There is a surprisingly large number of US taxpayers who believe that reporting foreign income that was not disclosed on a Form W-2 or 1099 is unnecessary. Even if they honestly believe it to be true, this erroneous belief exposes these taxpayers to an elevated risk of imposition of high IRS penalties. In this article, I will discuss the US tax rules concerning foreign income reporting which was never disclosed on a Form W-2 or 1099 and how the IRS targets tax noncompliance in this area.
Foreign Income Reporting: Worldwide Income Reporting Requirement
If you are a US tax resident, you are subject to the worldwide income reporting requirement. In other words, you are required to disclose your US-source income and your foreign-source income on your US tax return.
This requirement applies to you irrespective of whether this income was ever disclosed to the IRS on a Form W-2 or Form 1099. It is important to understand that Forms W-2 and 1099 are only third-party reporting requirements. They do not impact your foreign income reporting on your US tax return in any way, because such a disclosure is your personal obligation as a US tax resident.
This means that, if your foreign employer pays you a salary for the work performed in a foreign country, you must disclose it on your US tax return. Similarly, if you are a contractor who receives payments for services performed overseas, you are obligated to disclose these payments on your US tax return. The fact that neither your foreign employer nor your clients ever filed any information returns, such as Forms W-2 or 1099, with the IRS is irrelevant to your foreign income reporting obligations in the United States.
Foreign Income Reporting: Many US Taxpayers Are Noncompliant
Unfortunately, many US taxpayers are not complying with their foreign income reporting obligations. Some of them are doing it willfully, taking advantage of the absence of third-party IRS reporting (such as Forms W-2 and 1099). Others have fallen victims to numerous online false claims of exceptions to the worldwide income reporting.
Foreign Income Reporting: Noncompliant Taxpayers at Elevated Risk of IRS Penalties
The noncompliance in this area is so great that it drew the attention of the IRS. In July of 2019, the IRS announced a specific compliance campaign that targets high-income US citizens and resident aliens who receive compensation from overseas that is not reported on a Form W-2 or Form 1099.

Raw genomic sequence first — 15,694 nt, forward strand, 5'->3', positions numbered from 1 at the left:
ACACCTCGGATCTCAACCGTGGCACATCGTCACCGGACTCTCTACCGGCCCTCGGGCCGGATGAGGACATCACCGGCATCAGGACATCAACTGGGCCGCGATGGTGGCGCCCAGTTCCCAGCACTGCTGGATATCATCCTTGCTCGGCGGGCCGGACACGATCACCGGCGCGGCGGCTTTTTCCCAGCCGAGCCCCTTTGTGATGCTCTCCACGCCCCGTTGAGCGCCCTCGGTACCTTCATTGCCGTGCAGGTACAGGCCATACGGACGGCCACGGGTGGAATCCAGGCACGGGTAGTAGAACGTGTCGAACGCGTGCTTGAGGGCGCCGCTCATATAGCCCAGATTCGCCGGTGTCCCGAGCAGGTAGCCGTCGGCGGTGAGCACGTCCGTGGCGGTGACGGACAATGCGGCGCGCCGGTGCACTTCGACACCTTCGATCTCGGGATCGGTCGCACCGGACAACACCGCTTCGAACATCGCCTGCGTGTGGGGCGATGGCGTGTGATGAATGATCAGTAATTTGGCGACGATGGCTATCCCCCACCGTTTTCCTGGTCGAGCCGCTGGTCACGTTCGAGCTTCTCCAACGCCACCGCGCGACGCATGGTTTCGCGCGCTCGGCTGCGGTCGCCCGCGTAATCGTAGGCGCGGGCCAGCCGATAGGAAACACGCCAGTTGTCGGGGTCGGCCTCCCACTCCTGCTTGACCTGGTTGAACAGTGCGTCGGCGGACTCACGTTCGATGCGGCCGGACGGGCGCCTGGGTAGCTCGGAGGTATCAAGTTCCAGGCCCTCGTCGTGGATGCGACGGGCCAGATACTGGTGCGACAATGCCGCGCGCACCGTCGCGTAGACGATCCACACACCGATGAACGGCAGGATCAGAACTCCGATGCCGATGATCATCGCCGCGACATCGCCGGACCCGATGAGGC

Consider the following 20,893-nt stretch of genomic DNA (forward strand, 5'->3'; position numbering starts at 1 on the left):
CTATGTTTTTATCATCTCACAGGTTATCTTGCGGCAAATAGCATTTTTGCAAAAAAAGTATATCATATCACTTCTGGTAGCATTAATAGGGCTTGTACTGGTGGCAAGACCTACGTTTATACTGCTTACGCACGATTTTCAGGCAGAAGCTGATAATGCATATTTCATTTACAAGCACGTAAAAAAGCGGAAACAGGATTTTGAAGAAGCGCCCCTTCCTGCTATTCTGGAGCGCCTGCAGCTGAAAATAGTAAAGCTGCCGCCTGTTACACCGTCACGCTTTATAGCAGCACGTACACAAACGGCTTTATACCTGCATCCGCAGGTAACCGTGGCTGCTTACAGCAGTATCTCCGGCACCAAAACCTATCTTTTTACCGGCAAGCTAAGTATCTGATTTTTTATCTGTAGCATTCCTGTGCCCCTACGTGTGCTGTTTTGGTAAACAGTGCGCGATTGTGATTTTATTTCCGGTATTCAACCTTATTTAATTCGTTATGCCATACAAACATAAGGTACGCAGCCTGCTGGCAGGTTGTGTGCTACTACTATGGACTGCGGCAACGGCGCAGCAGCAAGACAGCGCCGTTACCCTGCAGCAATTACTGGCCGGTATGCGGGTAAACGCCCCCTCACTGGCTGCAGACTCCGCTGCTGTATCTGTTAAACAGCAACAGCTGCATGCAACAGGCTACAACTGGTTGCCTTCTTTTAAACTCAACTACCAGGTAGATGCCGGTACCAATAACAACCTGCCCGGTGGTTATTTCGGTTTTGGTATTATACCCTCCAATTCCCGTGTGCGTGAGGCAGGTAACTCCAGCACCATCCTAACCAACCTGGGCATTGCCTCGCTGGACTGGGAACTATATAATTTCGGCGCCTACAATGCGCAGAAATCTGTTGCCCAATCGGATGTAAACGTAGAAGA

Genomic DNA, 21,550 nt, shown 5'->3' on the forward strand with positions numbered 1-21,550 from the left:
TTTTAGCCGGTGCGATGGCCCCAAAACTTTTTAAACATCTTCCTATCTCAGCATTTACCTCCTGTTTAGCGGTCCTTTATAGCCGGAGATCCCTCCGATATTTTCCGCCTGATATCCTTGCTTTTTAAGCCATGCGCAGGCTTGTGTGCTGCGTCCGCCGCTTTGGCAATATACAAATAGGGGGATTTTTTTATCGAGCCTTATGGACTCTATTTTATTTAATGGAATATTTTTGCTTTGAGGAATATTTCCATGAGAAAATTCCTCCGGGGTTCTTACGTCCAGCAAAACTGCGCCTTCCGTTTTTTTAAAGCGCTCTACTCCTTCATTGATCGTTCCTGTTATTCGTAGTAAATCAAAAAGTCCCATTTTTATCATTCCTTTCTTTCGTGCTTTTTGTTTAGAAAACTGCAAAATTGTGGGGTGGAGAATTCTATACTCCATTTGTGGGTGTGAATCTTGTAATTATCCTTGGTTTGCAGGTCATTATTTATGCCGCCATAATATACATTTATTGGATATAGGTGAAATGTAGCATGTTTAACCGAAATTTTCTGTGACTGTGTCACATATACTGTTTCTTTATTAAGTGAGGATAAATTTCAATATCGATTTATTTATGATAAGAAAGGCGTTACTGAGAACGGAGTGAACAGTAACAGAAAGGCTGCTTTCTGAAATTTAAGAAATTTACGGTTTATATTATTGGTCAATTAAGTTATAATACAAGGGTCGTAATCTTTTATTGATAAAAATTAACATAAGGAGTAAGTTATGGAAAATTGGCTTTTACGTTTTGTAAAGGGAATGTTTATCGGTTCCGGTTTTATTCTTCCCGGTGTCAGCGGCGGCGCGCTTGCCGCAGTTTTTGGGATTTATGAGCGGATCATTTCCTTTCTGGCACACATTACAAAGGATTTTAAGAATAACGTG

The IRS has adopted a tough approach to noncompliance with the worldwide income reporting requirement – IRS audits only. The IRS did not mention any other, more lenient treatment streams for this campaign.
This means that we will see an increase in the number of IRS audits devoted mainly to discovering unreported foreign income and punishing noncompliant US taxpayers. Of course, these audits may further expand depending on other facts that the IRS discovers during these audits. For example, if foreign income comes from a foreign corporation owned by the taxpayer, the IRS may also impose Form 5471 penalties. If this corporation owns undisclosed foreign accounts, then the taxpayer may also face draconian FBAR civil as well as criminal penalties.
Contact Sherayzen Law Office for Professional Help With Your Foreign Income Reporting Obligations and Your Voluntary Disclosure of Unreported Foreign Income
If you are a US taxpayer who earns income overseas, contact Sherayzen Law Office for professional help with your US tax compliance. Furthermore, if you have not reported your overseas income for prior years, you should explore your voluntary disclosure options as soon as possible in order to reduce your IRS civil penalties and avoid potential IRS criminal prosecution. We have helped hundreds of US taxpayers like you to resolve their US tax noncompliance issues, including those concerning foreign income reporting, and We Can Help You!